microburst winds can exceed 50 mph.

What are microbursts?

 

 

 

Interactive live weather radar page. Choose the city nearest your location. If one of the cities does not work then try a nearby one. Click here.

National map of weather watches and warnings. Click here.

Storm Prediction Center. Click here.

Weather Prediction Center. Click here.

 

Live lightning data: Click here.

 

Interactive GOES R satellite. Track clouds. Click here.

 

Here are the latest local river stage forecast numbers Click Here.

Here are the latest lake stage forecast numbers for Kentucky Lake and Lake Barkley Click Here.

 

The summer outlook have been posted for subscribers. Scroll down to see the outlook.Not a subscriber? Learn more at this link.

 

 

 

Weather Headlines

  1. Hot today and Saturday
  2. A cold front arrives Sunday and Monday.  Thunderstorms possible.
  3. Monitoring another cold front Thursday.

 

The main weather story today and Saturday will be hot temperatures combined with dew points in the 60’s and 70’s.  This will make it uncomfortable outside.

Highs will be in the 90’s both today and Saturday.  We may see middle to upper 90’s Saturday afternoon.

Heat index values will again pop above 100 degrees today and Saturday.  Use care.

A cold front will push into the region Sunday night into Monday night.

This front will be accompanied by showers and locally heavy thunderstorms.

PWAT values will be extreme.  Charts of showing 2″+ numbers.  That is at the top of the chart.  Some of the models show record PWAT values.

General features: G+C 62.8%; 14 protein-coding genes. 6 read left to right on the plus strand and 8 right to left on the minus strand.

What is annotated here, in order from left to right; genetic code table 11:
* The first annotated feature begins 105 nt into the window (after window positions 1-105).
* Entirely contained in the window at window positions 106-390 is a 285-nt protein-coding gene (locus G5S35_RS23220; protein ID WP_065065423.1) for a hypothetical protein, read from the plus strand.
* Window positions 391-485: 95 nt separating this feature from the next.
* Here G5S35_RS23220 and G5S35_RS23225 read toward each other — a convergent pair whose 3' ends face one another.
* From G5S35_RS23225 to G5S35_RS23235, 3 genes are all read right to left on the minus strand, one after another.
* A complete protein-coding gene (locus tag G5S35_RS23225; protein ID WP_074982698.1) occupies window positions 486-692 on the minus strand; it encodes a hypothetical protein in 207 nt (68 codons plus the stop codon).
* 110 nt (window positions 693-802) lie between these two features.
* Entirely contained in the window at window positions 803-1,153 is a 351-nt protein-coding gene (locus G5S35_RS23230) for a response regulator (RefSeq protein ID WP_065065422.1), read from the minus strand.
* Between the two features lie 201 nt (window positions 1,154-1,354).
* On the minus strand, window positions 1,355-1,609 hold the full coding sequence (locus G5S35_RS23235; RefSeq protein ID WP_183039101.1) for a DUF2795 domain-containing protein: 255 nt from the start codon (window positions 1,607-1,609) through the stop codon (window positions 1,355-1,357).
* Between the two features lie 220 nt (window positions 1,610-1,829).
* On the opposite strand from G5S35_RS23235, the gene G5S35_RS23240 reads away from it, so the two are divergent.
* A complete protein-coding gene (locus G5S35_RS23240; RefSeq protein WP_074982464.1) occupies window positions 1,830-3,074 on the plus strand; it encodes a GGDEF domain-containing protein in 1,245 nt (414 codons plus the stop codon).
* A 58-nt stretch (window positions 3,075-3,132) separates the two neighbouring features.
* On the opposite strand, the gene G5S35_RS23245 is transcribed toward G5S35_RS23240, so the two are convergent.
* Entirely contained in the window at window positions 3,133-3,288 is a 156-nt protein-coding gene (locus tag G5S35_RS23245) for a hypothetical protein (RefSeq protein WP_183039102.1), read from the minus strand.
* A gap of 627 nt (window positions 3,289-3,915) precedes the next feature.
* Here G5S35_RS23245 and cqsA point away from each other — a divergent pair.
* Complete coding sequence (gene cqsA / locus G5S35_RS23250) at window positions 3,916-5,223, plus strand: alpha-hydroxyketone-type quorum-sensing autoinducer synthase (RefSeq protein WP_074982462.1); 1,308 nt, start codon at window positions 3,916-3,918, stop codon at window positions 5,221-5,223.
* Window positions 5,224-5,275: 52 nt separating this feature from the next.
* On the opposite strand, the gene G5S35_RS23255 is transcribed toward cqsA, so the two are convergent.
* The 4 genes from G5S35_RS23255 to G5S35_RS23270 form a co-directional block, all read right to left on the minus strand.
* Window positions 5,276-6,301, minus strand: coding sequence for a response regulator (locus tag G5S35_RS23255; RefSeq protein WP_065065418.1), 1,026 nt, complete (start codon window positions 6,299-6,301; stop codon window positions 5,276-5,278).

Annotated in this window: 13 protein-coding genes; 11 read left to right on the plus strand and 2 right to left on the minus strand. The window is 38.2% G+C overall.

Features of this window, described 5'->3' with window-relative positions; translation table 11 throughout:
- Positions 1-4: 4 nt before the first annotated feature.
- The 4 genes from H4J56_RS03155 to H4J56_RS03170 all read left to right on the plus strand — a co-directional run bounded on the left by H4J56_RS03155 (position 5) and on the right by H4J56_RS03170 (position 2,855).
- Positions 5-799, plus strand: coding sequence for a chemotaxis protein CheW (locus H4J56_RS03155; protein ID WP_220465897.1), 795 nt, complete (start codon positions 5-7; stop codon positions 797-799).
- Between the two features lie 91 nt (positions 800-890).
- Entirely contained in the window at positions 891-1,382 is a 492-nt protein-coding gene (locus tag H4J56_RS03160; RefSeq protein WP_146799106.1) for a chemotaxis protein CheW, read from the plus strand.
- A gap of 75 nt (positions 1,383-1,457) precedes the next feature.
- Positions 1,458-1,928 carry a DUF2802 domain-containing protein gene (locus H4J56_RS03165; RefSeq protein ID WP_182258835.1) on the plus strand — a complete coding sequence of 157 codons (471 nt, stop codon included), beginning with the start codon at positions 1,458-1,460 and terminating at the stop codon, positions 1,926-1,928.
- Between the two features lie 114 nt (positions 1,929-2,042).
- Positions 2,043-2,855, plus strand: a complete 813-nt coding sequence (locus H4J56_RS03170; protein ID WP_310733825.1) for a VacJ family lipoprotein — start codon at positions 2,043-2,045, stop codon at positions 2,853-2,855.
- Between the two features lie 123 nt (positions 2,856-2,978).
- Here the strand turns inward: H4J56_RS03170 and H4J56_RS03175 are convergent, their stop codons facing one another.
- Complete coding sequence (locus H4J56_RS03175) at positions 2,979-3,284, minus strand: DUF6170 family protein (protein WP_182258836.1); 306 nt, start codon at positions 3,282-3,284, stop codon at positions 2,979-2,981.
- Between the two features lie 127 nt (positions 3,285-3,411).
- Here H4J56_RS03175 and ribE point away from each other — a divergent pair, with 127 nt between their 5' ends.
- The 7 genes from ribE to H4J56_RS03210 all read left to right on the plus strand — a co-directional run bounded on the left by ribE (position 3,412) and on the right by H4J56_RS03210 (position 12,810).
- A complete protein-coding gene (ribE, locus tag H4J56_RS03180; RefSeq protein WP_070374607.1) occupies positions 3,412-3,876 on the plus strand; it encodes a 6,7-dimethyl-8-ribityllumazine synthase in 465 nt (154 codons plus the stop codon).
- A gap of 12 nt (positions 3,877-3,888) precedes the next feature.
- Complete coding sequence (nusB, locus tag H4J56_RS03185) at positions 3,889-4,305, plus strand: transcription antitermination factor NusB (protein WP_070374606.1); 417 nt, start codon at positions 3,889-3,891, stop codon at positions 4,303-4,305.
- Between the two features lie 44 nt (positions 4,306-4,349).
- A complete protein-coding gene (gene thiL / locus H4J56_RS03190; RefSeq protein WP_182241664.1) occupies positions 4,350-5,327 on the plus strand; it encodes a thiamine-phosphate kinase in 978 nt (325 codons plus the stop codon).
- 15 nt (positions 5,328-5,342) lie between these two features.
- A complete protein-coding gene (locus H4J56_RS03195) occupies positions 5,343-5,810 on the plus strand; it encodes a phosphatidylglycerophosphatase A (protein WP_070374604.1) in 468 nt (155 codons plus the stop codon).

PWAT is a measure of moisture in the entire atmosphere.  Thunderstorms that form will tap into that moisture.  Locally torrential downpours will be the end result.

 

 

Sunday 1 PM PWAT values.  Anything above 2″ is extreme.

 

 

Here are the 1 PM Monday PWAT numbers

 

 

Here is the 7 PM Monday PWAT value chart.  Large amount of moisture.

 

 

So, the bottom line is we may experience torrential downpours in thunderstorms that form in this moist atmosphere.

The severe weather risk Sunday into Monday night is not zero, but it is also not all that great.  A few storms could produce damaging winds.  I will keep an eye on it.  Lightning is a concern for outdoor events, as well.

Let’s take a look at the 3K NAM model future-cast radar.  This covers Saturday night into Sunday afternoon.

Now, keep in mind, this is one models opinion.  Models don’t always handle summer thunderstorms all that well.

You can see that the 3K NAM brings a few thunderstorms into the region Saturday night.  Activity should increase Sunday into Sunday night and peak Monday/Monday night.

If you have outdoor plans Saturday then I would not worry.  I would check radars on Sunday and Sunday night.

 

 

The cold front will push southward Monday night and Tuesday.  It may linger across the Missouri Bootheel, western Kentucky, and northwest Tennessee.

I do have thunderstorm chances Tuesday.  I have them on the low end for the time being.  I will increase them if need be.  I would like to see a bit more support from the guidance before doing so.

Wednesday should be dry.  Wednesday night, as well.

Another cold front may increase thunderstorm activity Thursday and Friday.

Looking ahead just a bit.  Check out this map.

This is July 17th through July 22nd.  Guidance is showing a possible cooling trend with below normal temperatures.   This would be towards the middle/end of next week.

Let’s hope.

This is the temperature anomaly forecast map.  The blue and green area represents below normal temperatures.

 

 

Heat Safety!

 

 

 

The July forecast has been updated. The heat will likely be the big story.

 

Outlook definitions

EQ = Equal chances of above or below normal
BN= Below normal
M/BN = Much below normal
AN = Above normal
M/AN = Much above normal
E/AN = Extremely above normal.

Normal high temperatures for this time of the year are around 88 degrees.
Normal low temperatures for this time of the year are around 65 degrees.

Normal precipitation during this time period ranges from 0.60″ to 0.80″

This outlook covers June 12th through June 18th

 

These graphics are for subscribers.

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These graphics are for subscribers.